SASSONGHER – PART OF AN ARCHIPELAGO
Bacteria as islands constructors
Contrary to what one could think, the tropical dolomite islands, particularly those that developed in the early Triassic era, before the volcanic activity established itself in the present areas of Monzoni and Predazzo, were not heavenly coral reefs like the present ones. Corals were in fact rare and those who built the islands by synthetizing the calcium carbonate from the sea water were mainly microbes: many small microscopic beings, billions of bacteria scattered in the waters forged carbonates.
Thus, thanks to them and to a series of other living beings, buildings could raise from the dolomite seabed for hundreds of meters creating the vertical magnificence that is now sculpted also in the walls of the Sassongher.
A dance of biodiversity among the minerals
In the aftermath of the greatest mass extinction event ever registered on planet Earth (extinction event occurred between the Permian and the Triassic era– 251 millions of years ago), the dolomite seas witnessed the life recovery that gave rise to a real dance of biodiversity. There is small evidence of the fossil life in the dolomite rocks, nevertheless we could infer that the above mentioned bacteria took in calcium carbonate that, by crystallizing within the cell of each single bacterium, was then expelled enriching the waters with particulate matter, which was made of calcite and aragonite minerals. This fine carbonate sand was retained by other living beings- among which the green algae and the serpulids, which built their skeletons with it - and by other encrusting organisms, which were covered by it.
Other marine animals, such as the sea lilies, the sea urchins and rare corals, profited from this environmental condition rich of carbonate and some gastropods nourished themselves with the abundant bacteria.
MOVE CLOSE TO THE STONES IN FRONT OF YOU AND FIND OUT THEIR DIFFERENCES. THEY ARE DIFFERENT DOLOMITE ROCKS THAT BELONG TO DIFFERENT EVOLUTIVE STAGES OF TYHE TRIASSIC ISLAND THAT IS NOW THE PUEZ AND ODLE CHAIN. IF YOU ARE LUCKY, YOU WILL FIND TRACES OF FOSSIL LIFE IN THE STONE TEXTURE.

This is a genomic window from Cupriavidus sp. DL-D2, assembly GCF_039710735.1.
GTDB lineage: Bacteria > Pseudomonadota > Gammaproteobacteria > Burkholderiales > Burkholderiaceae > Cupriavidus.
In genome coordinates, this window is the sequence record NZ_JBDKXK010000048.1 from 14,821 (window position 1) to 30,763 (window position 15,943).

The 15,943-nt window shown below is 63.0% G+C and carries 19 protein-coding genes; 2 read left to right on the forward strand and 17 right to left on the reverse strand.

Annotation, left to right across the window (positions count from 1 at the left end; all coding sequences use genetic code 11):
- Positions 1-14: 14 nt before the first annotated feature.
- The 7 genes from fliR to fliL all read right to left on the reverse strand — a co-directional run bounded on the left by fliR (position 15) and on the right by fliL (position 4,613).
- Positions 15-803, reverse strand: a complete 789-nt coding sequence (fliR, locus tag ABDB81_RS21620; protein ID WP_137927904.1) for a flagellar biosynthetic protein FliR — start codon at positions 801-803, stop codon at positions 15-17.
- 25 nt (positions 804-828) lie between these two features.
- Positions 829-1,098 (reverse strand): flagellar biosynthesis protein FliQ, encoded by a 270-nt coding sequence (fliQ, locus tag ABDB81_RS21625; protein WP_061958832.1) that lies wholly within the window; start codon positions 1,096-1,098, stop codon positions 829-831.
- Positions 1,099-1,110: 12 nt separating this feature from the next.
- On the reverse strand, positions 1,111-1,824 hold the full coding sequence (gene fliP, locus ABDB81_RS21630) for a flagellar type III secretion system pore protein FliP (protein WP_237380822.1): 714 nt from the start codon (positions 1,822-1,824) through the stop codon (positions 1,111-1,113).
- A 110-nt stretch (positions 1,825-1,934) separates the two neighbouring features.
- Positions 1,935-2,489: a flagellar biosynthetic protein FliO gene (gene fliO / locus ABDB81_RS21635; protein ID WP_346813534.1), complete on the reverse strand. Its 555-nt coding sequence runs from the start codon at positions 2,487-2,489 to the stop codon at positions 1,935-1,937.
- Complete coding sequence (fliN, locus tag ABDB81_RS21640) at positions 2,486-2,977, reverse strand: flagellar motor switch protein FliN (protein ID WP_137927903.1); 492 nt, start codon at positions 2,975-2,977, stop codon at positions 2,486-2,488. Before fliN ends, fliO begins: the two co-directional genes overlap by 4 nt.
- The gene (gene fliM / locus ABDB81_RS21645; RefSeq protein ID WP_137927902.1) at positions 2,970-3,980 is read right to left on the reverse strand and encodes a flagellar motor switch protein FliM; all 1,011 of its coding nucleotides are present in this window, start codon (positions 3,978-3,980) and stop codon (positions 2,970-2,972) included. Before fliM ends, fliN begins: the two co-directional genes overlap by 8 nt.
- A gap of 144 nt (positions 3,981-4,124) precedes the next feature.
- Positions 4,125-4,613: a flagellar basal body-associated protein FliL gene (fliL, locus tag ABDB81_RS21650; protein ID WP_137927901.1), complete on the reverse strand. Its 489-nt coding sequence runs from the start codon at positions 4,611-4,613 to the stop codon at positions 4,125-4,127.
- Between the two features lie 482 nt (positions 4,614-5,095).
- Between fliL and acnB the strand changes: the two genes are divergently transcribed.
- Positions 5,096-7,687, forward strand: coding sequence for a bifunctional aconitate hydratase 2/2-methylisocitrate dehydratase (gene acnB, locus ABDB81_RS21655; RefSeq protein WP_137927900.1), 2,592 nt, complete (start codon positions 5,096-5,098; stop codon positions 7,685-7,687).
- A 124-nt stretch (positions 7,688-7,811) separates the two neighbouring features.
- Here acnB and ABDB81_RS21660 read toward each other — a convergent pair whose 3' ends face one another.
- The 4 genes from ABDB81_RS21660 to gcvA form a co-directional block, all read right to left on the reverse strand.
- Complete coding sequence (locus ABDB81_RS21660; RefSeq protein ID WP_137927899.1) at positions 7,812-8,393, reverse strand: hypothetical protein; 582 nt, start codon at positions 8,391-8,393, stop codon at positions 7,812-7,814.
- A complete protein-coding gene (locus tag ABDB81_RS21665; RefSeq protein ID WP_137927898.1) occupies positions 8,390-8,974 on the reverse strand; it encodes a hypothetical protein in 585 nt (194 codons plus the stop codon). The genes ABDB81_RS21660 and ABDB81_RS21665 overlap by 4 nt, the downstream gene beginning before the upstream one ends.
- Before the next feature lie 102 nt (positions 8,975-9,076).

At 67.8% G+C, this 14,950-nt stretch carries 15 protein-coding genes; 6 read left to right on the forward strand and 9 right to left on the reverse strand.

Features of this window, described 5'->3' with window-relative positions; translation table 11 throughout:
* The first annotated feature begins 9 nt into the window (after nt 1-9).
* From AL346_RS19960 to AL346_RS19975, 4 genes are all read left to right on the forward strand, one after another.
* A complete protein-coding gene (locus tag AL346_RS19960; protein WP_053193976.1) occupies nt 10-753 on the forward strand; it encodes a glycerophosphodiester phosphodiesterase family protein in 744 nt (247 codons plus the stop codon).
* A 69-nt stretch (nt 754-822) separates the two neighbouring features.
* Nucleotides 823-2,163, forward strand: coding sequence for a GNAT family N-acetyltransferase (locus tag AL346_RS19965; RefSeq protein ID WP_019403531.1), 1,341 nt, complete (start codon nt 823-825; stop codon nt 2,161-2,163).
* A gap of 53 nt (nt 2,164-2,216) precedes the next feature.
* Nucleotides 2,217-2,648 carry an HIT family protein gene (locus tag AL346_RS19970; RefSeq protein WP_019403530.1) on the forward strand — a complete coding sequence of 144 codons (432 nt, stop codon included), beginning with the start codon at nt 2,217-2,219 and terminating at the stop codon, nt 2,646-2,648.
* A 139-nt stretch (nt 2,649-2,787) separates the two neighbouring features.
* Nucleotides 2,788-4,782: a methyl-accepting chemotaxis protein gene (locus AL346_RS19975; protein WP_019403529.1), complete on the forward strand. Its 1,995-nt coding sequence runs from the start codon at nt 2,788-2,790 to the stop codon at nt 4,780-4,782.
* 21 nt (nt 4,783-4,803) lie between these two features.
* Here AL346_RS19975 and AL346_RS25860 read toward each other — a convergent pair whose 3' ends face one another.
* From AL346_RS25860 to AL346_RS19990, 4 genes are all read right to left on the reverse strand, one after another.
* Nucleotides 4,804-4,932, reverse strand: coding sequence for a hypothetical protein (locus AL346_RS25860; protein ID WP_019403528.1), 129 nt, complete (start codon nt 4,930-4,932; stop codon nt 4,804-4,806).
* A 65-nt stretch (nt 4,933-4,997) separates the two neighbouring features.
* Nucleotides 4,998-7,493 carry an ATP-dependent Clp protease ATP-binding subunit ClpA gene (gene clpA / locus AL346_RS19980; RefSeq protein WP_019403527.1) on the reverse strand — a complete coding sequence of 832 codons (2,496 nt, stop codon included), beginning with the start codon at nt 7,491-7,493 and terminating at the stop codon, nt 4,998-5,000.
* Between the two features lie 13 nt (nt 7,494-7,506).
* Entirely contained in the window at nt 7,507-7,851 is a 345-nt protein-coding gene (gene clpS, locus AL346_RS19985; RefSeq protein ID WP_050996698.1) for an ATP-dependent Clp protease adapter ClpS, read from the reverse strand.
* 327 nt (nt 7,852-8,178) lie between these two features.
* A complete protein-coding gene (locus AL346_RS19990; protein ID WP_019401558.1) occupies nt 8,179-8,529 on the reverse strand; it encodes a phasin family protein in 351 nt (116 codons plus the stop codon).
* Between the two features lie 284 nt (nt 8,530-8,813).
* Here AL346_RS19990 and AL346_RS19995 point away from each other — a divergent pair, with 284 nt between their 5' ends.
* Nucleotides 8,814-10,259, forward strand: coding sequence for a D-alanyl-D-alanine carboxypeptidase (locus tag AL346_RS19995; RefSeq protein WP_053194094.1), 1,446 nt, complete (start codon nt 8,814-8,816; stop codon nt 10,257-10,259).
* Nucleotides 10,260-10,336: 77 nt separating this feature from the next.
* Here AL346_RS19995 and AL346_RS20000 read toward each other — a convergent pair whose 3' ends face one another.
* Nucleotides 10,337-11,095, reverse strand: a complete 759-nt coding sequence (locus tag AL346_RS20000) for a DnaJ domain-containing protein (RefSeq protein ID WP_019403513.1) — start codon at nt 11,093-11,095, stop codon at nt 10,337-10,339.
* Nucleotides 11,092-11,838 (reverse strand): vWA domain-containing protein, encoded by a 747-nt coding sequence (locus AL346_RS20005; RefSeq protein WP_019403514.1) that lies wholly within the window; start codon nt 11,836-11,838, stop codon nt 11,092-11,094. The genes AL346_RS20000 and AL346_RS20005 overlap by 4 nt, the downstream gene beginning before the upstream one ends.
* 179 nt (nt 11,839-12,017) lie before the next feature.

After the volcanic activity that messed up the dolomite archipelago, corals diversified and spread out becoming more and more similar to those that inhabit the present tropical cliffs. During these late stages of the development of the dolomite archipelago the chemical conditions of the atmosphere as well as the water made the precipitation of the carbonate from water easier.
What ruled the growth of the different generations of the islands?
An Island did not obviously grow up in short time. In fact the fossil cliffs of the Dolomites formed over millions of years.
During these long intervals of time the sea level changed many times, boosting or holding back the growth of the islands in different ways so that periods of growth alternate to periods of standstill, periods of emergence to consequent periods of erosion of the island summits. Beside the breath of the sea, the other element that allowed such a vertical raising of the islands, which were built by bacteria was the slow persistent sinking of this area (subsidence), which allowed the formation of wide spaces for carbonate deposits. Everything was sinking and these building organisms, which could live only in shallow water, grew one upon the other, compensating the sinking of the seabed. The ledge on the upper part of the Sassongher shows one of these moments, when a massive dolomite building is replaced by stratified dolomite rock, testifying the last great carbonate platform of the history of the evolution of the Dolomites. The dolomite archipelago bowed out and it was replaced by a muddy plain on the sea level.
Go to cluster 2 of the Parcolitico to discover this evolutionary stage of the Dolomites.